Brent remains above $100 as supplies struggle, bearish fears

Oil prices were stable on Thursday after heavy losses in the past two sessions, as investors turned their attention back to tight supplies despite fears of a global slowdown.

Brent crude futures rose 14 cents, or 0.1 per cent, to $100.83 a barrel by 0900 GMT. WTI crude futures rose 21 cents, or 0.2 pc, to $98.74 a barrel.

The price fluctuated between a loss of around $2 and a gain of around $1 in a volatile trade.

Warren Patterson, ING’s head of commodity research, said: “The fears of a recession continue to grow and this obviously raises some concerns for the demand outlook.”

“However, supportive fundamentals should mean that further downside is relatively limited.”

He added that it is difficult to be highly bearish on oil prices as Brent monthly spreads remain largely in the laggard, referring to higher trading in early-month prices compared to future months.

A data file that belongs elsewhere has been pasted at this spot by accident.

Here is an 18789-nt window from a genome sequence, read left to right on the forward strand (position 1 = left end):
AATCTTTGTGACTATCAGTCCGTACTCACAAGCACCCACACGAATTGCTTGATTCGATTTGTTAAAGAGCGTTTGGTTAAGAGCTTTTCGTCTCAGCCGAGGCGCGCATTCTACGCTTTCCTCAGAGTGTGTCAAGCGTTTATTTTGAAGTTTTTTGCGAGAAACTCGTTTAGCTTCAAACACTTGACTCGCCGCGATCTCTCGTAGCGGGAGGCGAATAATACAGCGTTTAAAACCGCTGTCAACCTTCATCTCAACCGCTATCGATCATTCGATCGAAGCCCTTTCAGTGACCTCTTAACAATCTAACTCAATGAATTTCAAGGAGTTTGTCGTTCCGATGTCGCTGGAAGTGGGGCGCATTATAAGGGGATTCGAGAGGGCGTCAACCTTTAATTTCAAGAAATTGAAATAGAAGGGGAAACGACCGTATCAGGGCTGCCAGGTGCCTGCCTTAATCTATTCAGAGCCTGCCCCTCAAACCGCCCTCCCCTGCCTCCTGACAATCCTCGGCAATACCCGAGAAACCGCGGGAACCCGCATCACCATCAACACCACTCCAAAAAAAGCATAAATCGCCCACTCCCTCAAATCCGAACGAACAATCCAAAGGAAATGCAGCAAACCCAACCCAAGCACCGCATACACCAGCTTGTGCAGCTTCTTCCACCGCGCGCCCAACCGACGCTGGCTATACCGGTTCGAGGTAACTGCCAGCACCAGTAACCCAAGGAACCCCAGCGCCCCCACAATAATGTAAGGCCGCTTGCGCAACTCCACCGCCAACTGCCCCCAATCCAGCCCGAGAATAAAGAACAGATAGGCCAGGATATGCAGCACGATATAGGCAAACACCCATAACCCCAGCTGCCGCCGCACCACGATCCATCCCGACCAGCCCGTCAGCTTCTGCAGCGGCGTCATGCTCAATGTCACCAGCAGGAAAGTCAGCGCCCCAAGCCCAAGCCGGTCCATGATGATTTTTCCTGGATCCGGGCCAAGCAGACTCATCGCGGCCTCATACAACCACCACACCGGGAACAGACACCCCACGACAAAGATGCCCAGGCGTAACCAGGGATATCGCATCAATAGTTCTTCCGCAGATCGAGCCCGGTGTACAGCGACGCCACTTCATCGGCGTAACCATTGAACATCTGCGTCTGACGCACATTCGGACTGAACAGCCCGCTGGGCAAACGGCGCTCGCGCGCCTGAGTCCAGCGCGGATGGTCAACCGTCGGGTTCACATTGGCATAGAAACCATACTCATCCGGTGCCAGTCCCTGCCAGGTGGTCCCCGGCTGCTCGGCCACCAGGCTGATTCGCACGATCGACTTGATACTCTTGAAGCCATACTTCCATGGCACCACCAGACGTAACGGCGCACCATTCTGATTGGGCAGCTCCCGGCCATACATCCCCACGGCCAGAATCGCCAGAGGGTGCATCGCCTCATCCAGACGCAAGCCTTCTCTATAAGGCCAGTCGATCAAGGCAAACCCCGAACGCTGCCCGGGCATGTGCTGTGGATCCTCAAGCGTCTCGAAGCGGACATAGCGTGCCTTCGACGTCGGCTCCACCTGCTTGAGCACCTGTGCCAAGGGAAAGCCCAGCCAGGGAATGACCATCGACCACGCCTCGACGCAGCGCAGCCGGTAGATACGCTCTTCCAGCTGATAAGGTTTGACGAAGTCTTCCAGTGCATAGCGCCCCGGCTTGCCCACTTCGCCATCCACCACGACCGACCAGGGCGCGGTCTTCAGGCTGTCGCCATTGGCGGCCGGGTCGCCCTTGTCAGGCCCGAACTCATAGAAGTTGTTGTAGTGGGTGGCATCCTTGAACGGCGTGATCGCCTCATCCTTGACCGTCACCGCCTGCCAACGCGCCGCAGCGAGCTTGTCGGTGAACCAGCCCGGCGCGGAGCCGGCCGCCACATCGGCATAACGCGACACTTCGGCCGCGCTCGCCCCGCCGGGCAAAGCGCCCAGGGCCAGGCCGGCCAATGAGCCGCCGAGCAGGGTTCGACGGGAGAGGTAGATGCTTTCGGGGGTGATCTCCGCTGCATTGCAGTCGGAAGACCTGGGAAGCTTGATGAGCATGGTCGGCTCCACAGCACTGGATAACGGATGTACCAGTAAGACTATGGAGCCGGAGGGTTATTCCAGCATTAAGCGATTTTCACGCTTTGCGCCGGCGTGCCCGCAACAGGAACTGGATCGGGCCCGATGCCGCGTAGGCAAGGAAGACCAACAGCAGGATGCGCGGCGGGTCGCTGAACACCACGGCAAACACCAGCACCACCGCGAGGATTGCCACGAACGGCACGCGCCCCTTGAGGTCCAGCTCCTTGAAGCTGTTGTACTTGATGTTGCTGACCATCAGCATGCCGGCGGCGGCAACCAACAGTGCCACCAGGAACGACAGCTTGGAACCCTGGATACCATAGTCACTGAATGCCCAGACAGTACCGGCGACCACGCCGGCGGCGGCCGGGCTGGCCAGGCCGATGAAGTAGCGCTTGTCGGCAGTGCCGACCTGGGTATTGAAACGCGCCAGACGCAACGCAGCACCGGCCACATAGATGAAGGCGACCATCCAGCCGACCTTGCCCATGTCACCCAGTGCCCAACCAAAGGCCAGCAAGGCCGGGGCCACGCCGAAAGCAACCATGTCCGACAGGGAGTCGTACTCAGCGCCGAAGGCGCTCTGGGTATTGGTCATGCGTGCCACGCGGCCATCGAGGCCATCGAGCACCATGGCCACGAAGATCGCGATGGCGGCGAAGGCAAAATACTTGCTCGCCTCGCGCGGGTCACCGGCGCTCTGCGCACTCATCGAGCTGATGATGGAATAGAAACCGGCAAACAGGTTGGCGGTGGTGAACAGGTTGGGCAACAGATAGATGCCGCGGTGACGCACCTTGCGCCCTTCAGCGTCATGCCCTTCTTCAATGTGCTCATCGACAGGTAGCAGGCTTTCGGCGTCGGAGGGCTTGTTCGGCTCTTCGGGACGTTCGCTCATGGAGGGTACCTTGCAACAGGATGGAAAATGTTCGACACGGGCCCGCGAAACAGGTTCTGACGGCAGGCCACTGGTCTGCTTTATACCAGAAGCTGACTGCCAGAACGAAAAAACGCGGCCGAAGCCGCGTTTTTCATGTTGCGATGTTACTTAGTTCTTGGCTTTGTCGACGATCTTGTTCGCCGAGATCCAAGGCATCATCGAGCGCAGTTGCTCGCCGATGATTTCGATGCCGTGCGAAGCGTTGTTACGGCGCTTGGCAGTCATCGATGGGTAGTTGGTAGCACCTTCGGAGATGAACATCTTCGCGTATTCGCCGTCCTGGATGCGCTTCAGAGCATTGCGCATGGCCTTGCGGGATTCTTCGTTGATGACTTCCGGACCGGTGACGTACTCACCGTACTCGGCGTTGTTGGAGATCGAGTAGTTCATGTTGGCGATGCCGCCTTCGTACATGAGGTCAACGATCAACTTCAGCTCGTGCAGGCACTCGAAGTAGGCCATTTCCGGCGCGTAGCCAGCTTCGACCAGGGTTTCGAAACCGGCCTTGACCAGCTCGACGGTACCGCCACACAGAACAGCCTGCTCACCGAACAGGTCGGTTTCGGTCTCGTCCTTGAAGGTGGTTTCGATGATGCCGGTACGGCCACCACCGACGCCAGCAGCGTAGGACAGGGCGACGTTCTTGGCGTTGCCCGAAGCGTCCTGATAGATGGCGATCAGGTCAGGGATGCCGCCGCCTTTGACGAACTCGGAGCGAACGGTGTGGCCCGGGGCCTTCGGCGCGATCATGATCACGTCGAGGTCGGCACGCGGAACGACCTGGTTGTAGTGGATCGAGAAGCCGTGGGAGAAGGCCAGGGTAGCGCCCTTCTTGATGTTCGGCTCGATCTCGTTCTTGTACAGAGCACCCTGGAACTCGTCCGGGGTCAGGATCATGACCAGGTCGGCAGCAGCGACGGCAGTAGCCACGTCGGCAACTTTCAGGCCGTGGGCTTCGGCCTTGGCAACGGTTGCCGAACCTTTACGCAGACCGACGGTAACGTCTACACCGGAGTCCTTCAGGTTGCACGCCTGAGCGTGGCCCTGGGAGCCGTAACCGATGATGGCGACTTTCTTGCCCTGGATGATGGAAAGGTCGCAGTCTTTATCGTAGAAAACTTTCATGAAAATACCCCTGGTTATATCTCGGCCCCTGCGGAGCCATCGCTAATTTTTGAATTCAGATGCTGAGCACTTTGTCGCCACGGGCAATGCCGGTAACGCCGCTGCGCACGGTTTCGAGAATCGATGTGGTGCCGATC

“Recent Iranian nuclear talks haven’t achieved much”, Patterson said, after Washington tightened sanctions on Iran on Wednesday, putting pressure on Tehran as it seeks to revive the 2015 Iran nuclear deal.

Oil prices in recent weeks have fallFueling the fears of a sharp economic slowdown and a hit to the demand for goods.

Brent and WTI on Wednesday closed at their lowest level since April 11. The decline came after a dramatic fall on Tuesday when WTI fell 8 pc, while Brent fell 9 pc – a drop of $10.73 which was the third biggest drop for the contract since it began trading in 1988.

“If the forecasted slowdown is not severe, crude oil prices should remain in the range of $100 per barrel for the next 2-3 years,” said Feridun Fesherki of consultancy FGE.

Traders are eyeing potential oil supply disruptions at the Caspian Pipeline Consortium (CPC), which has been asked by a Russian court to suspend activity for 30 days. Exports in the CPC, which handles about 1 per cent of the global oil supply, were up till Wednesday morning.